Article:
Padilla furnished the Inquirer with the National Bureau of Investigation’s findings on Moon Valley, Comnet’s franchisee in Nueva Vizcaya, which the NBI claimed was owned by “one Gen. Edgardo Divina of Cuyapo, Nueva Ecija.”

The NBI’s April 2014 report said: “Surveillance operations and intelligence gathering conducted in these five towns of this province (Bayombong, Dupax del Norte, Villaverde, Quezon and Diadi) revealed that the company was only a front for jueteng operations as they used paraphernalia and mechanics similar to the said numbers game and deviated from guidelines set by the PCSO. Instead of bettors placing bets in the PCSO outlets, betting for BM uses collectors or kubrador, and head collectors, or cabo, who roam around the locality to collect bets. The chances of winning are determined through winning combinations, such as tumbok, diretsa, combo and the kubrador and cabo will personally broadcast the winning pairs, or labas, to their bettors.”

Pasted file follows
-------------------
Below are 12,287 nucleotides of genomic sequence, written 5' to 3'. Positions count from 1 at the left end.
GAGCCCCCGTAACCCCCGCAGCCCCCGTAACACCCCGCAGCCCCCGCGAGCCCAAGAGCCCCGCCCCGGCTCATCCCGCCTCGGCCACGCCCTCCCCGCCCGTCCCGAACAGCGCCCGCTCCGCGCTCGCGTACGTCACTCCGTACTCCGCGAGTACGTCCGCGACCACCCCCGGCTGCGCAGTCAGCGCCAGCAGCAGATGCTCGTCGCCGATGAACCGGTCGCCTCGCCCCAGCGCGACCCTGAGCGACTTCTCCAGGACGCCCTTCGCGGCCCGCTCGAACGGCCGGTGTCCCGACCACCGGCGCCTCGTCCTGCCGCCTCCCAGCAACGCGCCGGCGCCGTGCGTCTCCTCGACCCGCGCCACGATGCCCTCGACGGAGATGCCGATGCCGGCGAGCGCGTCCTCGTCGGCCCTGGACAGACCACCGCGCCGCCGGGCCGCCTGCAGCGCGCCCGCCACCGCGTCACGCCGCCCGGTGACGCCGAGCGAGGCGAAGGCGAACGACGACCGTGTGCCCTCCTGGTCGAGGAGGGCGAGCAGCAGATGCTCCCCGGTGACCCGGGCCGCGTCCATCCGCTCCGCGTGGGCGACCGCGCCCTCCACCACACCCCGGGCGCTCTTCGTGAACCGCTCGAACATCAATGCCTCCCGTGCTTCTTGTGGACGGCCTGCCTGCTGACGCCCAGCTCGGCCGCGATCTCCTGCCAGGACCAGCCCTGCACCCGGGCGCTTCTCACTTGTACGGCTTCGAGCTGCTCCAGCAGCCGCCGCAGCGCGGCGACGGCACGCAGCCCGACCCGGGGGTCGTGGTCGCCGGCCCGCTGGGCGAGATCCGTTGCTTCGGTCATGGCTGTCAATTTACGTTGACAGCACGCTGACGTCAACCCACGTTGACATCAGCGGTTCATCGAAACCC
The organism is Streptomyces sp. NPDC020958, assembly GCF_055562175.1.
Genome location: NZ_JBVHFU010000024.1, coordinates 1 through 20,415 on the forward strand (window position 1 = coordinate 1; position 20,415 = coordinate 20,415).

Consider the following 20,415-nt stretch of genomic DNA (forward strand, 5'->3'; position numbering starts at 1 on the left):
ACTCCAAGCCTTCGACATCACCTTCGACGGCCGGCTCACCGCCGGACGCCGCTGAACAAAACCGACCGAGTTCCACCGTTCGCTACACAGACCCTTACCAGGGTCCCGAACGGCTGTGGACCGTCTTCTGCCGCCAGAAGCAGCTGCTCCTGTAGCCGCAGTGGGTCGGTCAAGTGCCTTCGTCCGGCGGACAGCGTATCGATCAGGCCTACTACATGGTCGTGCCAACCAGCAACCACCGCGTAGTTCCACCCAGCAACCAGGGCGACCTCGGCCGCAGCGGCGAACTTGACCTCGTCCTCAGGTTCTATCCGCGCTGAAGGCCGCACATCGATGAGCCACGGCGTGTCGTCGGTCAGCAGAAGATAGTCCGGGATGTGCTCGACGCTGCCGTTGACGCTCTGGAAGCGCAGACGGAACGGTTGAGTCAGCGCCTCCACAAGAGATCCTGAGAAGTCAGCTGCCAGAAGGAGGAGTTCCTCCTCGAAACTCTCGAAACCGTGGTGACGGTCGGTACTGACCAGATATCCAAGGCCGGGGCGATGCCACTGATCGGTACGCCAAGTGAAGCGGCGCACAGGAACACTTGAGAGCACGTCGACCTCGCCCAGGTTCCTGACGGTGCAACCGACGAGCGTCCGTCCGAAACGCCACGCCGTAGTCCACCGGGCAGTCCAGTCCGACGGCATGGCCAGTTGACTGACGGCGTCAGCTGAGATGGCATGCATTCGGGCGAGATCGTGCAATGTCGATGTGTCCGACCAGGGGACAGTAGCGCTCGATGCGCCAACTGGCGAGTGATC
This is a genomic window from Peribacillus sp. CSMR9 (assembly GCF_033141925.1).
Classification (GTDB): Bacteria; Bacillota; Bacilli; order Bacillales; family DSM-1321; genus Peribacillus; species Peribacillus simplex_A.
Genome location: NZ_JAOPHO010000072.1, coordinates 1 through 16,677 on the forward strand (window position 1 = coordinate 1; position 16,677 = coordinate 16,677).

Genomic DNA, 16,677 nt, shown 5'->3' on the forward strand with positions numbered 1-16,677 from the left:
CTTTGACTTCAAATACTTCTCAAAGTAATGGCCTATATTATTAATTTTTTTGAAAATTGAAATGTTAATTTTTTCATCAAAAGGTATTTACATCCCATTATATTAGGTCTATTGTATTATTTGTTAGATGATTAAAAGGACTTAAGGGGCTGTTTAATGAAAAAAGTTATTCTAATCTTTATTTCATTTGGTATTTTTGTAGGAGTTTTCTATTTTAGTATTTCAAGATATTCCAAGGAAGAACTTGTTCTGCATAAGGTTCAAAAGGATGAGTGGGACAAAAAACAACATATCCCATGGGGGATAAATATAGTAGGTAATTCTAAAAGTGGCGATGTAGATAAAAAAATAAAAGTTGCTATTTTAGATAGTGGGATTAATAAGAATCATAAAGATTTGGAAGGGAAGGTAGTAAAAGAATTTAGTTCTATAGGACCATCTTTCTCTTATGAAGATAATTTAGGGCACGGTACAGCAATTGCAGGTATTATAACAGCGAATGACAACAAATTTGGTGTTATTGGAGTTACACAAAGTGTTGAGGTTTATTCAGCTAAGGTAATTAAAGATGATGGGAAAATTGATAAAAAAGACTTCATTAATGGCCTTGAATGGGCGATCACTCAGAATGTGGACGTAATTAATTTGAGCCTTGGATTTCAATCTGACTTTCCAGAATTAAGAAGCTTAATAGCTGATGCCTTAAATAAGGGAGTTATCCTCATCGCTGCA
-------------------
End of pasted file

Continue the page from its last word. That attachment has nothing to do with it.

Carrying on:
Instead of machine-generated receipts or tickets, the NBI said bettors were issued papelitos, or small sheets of paper to record their bets.

BM unnecessary

Another LP member, Laguna Rep. Dan Fernandez, is seeking the suspension of BM, saying it was cannibalizing the market of STL. According to Fernandez, STL was already providing enough income to the PCSO and the local governments that promoting another numbers game for this purpose was unnecessary.

Padilla said the police and local governments were helpless in stopping BM because the PCSO has declared that its charter has granted BM operators, retailers and agents exemptions from securing barangay clearances and mayors’ permits.



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TAGS: Antonio “Tonyboy” Cojuangco, Bingo Milyonaryo, BM, BM operations, BM operators, Comnet Management Corp., information technology, Jose Ferdinand Rojas, Jueteng, Liberal Party, lottery game, Manuel Roxas II, Margarita Juico, masiao, PCSO, Philippine Charity Sweepstakes Office, Small Town Lottery, STL, Surebet Ventures Inc., Tonyboy Cojuangco